... now with 35% more arrogance!

Wednesday, May 25, 2011

Thinking About Monks

I keep wanting to fix monks.

There's a lot I think is wrong with the monk class, but it's a bit of a mess to fix. A huge, complicated power list, a mix of archetypes, and a theme that doesn't fit a broad range of campaigns like "fighter" or "magic-user".

I have some ideas, but first I wanted to open it up to everyone else: what do you hate about monks? What do you think can be fixed? What would you be willing to drop?


  1. What do I hate about Monks? Everything! I hate the whole pseudo-Oriental martial arts thing. If I were ever to allow the Monk class in my games, I would model it on the Tibetan Buddhist monk, mostly Cleric with a bit of mind stuff thrown in. Not full-blown psionics, just stuff like resistance vs. the elements, deep meditative trances, perhaps even feigning death.

  2. The Scarlett Brotherhood supplement had a nice revamping of them as a subclass of cleric. Very nice imho.

  3. I play RC D&D, so I'm not sure if the Monk has the same problems as his classic Mystic, but I have to say the Mystic is a mess.

    At low levels the mystic might as well be a normal man. It can't deal damage, it's AC is pathetic, and At higher levels however the AC shoots to ridicules levels, multiple attacks get out of hand, and not even the player can keep track of the multitude of abilities.

    Why do they get multiple attacks and increased damage?

    Why thief abilities? Why do the Mystic abilities work differently then thief abilities? The Acrobatic Mystic abilities are all kinds of odd. The Movement rate increase is ridicules (faster then a riding horse at 12th level? Really?)

    Honestly I wouldn't even know where to start to fix the class.
    Personally I'd scrap the whole thing and build an entirely new class based off the thief (percentile skills,) or magic user (prepare a number of stunts/ attacks per day through meditation.)

  4. I have grown quite comfortable with the unarmed marital artist aspect of the monk. Though the kung fu practicing shaolin monk is the dominant cultural image of the unarmed martial artist, there is a very strong and ancient Western martial arts pedigree. Pankration, a style used by ancient Greeks, was brought to India by Alexander the Great. The shaolin monks learned kung fu from an Indian monk.

    Just because the West abandoned its martial arts systems in favor of guns doesn't mean there never were Western martial artists. We just have to get re-acquainted with those Western traditions and then make them our own.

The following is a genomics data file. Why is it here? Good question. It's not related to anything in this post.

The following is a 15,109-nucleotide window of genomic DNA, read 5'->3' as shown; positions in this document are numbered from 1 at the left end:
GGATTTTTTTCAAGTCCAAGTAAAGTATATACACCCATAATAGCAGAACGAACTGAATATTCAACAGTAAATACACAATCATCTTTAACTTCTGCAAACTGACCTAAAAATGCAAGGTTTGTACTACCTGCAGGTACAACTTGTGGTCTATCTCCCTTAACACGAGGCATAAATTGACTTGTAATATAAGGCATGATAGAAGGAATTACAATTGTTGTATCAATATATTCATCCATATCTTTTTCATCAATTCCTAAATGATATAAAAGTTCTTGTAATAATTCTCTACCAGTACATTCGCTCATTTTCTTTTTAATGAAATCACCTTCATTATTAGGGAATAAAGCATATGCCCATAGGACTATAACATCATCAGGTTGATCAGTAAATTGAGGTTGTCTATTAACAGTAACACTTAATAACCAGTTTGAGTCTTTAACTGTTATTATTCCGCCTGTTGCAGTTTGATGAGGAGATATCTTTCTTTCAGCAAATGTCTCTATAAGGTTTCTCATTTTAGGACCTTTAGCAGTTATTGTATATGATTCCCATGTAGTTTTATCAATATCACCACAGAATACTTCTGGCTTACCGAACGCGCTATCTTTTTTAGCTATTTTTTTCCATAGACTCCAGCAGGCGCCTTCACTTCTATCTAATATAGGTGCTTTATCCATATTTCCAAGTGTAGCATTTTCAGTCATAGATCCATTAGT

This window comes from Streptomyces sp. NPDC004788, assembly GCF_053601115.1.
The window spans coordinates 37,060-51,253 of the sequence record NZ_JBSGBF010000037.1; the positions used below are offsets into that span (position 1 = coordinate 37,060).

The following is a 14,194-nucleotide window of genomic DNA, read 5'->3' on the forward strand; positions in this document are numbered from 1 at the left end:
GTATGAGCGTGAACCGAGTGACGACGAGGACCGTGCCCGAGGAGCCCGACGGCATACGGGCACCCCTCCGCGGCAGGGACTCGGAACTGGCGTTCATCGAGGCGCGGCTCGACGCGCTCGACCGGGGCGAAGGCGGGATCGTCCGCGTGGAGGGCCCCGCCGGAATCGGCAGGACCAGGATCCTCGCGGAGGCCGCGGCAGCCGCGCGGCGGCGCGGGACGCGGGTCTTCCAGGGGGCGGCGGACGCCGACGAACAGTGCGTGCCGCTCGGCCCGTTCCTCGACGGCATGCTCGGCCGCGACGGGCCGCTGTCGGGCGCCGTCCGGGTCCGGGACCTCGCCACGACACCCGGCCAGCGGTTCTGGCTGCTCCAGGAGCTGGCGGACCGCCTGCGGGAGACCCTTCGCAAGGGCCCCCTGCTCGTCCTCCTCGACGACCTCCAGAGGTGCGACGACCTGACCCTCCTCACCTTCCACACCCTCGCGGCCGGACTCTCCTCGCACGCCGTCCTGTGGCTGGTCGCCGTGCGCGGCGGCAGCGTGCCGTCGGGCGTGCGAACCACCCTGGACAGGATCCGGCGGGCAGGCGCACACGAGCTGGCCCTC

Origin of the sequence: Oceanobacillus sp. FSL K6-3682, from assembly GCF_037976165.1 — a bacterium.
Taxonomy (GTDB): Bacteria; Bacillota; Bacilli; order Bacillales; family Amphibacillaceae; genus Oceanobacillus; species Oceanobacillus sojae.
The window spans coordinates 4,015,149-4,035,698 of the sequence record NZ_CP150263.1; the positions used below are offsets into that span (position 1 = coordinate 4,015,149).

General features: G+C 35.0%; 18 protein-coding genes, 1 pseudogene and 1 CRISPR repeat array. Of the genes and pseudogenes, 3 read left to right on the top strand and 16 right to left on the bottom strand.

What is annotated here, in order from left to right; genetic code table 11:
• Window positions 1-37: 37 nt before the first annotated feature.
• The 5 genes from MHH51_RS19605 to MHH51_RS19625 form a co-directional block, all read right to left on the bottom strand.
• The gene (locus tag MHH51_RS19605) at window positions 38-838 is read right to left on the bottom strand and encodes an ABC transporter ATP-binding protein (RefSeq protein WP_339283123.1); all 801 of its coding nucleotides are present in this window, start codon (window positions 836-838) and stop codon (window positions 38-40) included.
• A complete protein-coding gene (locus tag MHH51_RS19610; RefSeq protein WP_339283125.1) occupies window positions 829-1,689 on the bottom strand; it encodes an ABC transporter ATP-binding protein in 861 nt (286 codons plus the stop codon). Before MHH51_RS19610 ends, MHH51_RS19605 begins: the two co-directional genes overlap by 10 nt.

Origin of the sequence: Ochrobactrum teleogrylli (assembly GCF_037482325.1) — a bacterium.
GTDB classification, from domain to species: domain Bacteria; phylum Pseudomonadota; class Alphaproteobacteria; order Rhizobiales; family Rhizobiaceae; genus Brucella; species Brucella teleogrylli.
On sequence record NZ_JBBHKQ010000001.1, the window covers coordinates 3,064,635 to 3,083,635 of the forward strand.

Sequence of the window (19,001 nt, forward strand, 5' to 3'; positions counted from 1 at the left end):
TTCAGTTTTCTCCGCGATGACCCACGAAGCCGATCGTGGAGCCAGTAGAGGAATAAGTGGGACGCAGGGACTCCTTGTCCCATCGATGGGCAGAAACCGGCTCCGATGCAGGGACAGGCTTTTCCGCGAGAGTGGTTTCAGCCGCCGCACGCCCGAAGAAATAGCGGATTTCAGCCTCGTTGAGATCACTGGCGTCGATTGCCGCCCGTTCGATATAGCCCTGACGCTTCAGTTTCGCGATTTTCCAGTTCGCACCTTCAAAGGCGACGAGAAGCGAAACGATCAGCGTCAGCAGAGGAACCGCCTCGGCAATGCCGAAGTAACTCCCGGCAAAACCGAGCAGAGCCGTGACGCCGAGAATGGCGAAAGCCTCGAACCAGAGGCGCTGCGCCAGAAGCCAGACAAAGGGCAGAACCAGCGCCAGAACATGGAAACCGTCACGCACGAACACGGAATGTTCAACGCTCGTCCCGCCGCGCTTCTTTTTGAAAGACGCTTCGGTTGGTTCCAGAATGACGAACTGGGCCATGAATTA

5. I never cared for monks in D&D until I played a monk in the MMORPG Everquest (which is clearly based upon the AD&D monk).

    The main problem for the AD&D monk is that it is too weak and essentially worthless at lower levels.

    I like the idea of the monk as difficult to hit, but with few hps - making them viable in melee, doing superior damage to the fighter, but much more frail than a fighter.

    I think 1st level monks should begin with a good AC, say an AC of 3, and improve in a far slower, more gradual fashion.

  6. Mechanically the monk is a grab-bag of special cases, almost a new combat idiom, which I think might be fun to pursue as its own game, but...

    Flavour-wise, though, I came to the realisation last year that D&D actually fits wuxia better than any "European" setting I can think of. I'm never going back to Middle Earth Mitteleuropa.

  7. If I remember correctly, Gygax mentioned that monks were inspired by a book series called The Destoyer, which I believe was the inspiration for the Remo Williams' movie. Not having read the books or seen the movie (I know - I should turn in my "geek card"), I can't say how closely the D&D monk matches its literary inspiration.

    I actually like monks as an idea, but feel that somehow they aren't executed properly, rules-wise and flavor-wise. They've become a bad parody of Kung Fu movie guys stuck in what is usually a faux-Medieval European setting.

    I think the way too handle them properly is frankly to design a setting from scratch that is not based on a Medieval European theme and incorporate monks into them from the get-go.

  8. @Martin: you should *never* punish yourself for not having seen/read every single thing that has ever been seen/read by a geek.

    @Richard: Some D&D materials seem geared towards wuxia, and later editions are definitely leaning that way, but I don't see it in the original rules. Which is why I like them.

    @FrDave: Not to pick on you, but "unarmed marital artist" is pretty funny...

  9. I saw the Remo Williams movie. Man it was tacky.

    It is the martial artist fantasized into a low-powered super hero, similar to martial artists in those old Saturday morning Kung Fu Theatre shows. Definitely more powerful and less realistic than the Kung Fu TV series.

    I don't have a problem with the AD&D monk in a European setting, so long as he is a lone wanderer far from home, and rare/unique. Just like a shaolin monk in the wild west. =)

  10. You might be able to fix the Monk but why bother?

  11. @Hogscape: because I'd like to have an option should I ever run a game where someone insists on playing a monk, and because I might come up with something interesting.

  12. Quoth Bree: "I like the idea of the monk as difficult to hit". I feel similarly, and am working on reskinning the LotFP halfling class to build a B/X version of the monk.